As mentioned, video ads are interstitial ads, which play in-between levels or during loading screens. They are livelier and are more successful at getting the attention of users. They usually run 15-30 seconds because users have short attention spans. Now, there four types of video ads: forced, unforced, rewarding, and non-rewarding.
Forced – These are video ads that automatically play without waiting for you to hit the play button, therefore forcing you to interact with them. But you don’t really need to watch the full content of the ad because, after a few seconds, an option to close the ad usually appears.
Unforced – Obviously, unforced video ads are the opposite of forced video ads (duh). These video ads don’t automatically play without your consent. You have the option to play them before returning to your game, in case you’re interested, or completely discard them immediately. Unforced video ads are less annoying compared to forced video ads, for obvious reasons.
Rewarding – Rewarding or incentivized video ads are video ads that give players rewards or bonuses when played, hence the term. They usually appear after finishing a level and offer players the chance to boost their level rewards. For example, in an endless runner game where players collect coins, watching these video ads will double the collected coins from the just-ended level. Because of the incentives they offer, rewarding video ads have a much lower chance of being ignored by users.
Non-rewarding – The opposite of rewarding video ads, obviously. Like forced video ads, non-rewarding ads typically get shown the door as soon as the close button makes an appearance on-screen. They offer no incentive when viewed all the way, so there’s really no reason to sit through them. Unless you’re interested in what the video ad is selling, of course.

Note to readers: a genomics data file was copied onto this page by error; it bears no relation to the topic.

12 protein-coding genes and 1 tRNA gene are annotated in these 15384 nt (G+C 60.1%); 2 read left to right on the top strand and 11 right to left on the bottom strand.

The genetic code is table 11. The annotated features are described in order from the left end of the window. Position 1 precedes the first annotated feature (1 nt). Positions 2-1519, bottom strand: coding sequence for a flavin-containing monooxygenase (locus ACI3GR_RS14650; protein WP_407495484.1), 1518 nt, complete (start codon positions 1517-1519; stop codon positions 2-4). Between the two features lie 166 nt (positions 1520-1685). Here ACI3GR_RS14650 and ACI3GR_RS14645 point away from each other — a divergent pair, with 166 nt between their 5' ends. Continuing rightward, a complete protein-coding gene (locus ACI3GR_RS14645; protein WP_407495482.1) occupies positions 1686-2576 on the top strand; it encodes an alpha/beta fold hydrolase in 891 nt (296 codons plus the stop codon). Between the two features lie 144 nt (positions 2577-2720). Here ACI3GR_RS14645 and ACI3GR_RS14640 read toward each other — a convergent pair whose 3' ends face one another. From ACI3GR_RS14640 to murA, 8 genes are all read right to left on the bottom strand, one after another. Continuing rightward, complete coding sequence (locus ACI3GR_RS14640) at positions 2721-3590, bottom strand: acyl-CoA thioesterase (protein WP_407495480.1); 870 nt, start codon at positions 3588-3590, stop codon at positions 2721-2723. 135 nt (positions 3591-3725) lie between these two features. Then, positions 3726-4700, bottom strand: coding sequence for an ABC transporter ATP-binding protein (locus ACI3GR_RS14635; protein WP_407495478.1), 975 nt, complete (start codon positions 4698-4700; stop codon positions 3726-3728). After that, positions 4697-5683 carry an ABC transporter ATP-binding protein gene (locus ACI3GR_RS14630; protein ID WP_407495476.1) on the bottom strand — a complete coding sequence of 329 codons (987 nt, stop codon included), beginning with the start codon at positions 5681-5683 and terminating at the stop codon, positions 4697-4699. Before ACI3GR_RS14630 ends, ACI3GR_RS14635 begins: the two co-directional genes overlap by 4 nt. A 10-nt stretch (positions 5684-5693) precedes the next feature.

Notification ads are infinitely more annoying than interstitial ads. These are ads that go straight to your smartphone’s notification tab. You can think of them as sort of mini banner ads – except you can’t completely ignore them like regular banner ads. Notification ads force you to delete them manually unless you set your smartphone to automatically block them. If you’re a developer, it would be best to stay away from these type of ads because they are totally not cool.
Lastly, we have pop-up ads. These ads are a bit similar to interstitial ads in that they usually appear during transition screens or when the game is paused. They are pretty harmless and very easy to shove aside. Unlike pop-up ads on the internet, pop-up ads in mobile games are less annoying to deal with because they don’t come in batches. You can think of them as smaller, low-budget interstitial ads.
Recommended ad type?
Obviously, you can’t deploy all six types of ads in your mobile game, unless you want users to label your product as a shameless cash-cow. And if you’re an indie developer short on budget, you probably can’t afford all of them anyway. So which type of ad should you go for?
We recommend going for video ads that reward users with in-game goodies in exchange for viewing ads all the way to the end. It gives ads the chance to get the message across in full. Using this type of ad is a win-win scenario for everyone involved, really. Users get extra game content and bonuses, while ads get a higher chance of being viewed, which translates to commissions for the game developers.